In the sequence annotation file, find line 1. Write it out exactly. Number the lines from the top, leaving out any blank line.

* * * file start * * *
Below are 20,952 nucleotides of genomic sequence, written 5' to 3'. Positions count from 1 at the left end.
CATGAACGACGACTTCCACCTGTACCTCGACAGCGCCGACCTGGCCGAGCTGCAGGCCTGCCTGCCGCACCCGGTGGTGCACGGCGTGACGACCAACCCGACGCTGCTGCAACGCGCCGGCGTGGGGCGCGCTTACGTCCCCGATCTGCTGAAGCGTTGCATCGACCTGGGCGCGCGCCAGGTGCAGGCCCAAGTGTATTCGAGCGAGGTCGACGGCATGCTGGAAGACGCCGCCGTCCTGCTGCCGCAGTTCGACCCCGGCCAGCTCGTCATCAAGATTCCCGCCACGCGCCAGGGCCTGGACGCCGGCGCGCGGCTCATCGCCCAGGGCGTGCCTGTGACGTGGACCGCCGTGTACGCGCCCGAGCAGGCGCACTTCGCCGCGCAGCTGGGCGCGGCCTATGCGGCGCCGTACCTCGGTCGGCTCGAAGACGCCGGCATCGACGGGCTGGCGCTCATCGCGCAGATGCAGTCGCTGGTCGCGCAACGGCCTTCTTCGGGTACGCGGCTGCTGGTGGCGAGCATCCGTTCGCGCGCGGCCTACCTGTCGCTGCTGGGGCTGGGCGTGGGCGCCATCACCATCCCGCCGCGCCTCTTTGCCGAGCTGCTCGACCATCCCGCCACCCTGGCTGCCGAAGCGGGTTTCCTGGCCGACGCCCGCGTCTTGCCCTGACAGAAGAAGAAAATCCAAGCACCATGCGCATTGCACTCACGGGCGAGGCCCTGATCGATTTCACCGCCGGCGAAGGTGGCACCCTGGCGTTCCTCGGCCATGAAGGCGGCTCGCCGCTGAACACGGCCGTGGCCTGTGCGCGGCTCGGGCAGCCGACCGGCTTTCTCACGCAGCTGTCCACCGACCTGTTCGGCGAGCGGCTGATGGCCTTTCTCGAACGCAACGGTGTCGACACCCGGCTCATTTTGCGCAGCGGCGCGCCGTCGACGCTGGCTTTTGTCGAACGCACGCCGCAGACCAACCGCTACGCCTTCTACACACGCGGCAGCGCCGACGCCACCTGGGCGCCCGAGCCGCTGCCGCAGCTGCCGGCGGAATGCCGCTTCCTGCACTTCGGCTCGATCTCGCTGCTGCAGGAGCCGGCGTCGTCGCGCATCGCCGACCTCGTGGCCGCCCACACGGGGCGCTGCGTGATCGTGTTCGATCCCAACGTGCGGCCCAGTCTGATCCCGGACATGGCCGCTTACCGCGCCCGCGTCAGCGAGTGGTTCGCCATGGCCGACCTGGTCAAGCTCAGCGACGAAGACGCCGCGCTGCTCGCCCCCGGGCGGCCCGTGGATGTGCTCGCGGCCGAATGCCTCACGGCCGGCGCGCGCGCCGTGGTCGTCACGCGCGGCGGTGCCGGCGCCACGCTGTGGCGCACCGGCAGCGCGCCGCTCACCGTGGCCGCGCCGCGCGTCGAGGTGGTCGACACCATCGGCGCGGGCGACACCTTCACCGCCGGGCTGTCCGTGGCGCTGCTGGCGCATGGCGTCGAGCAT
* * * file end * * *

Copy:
Below are 20,952 nucleotides of genomic sequence, written 5' to 3'. Positions count from 1 at the left end.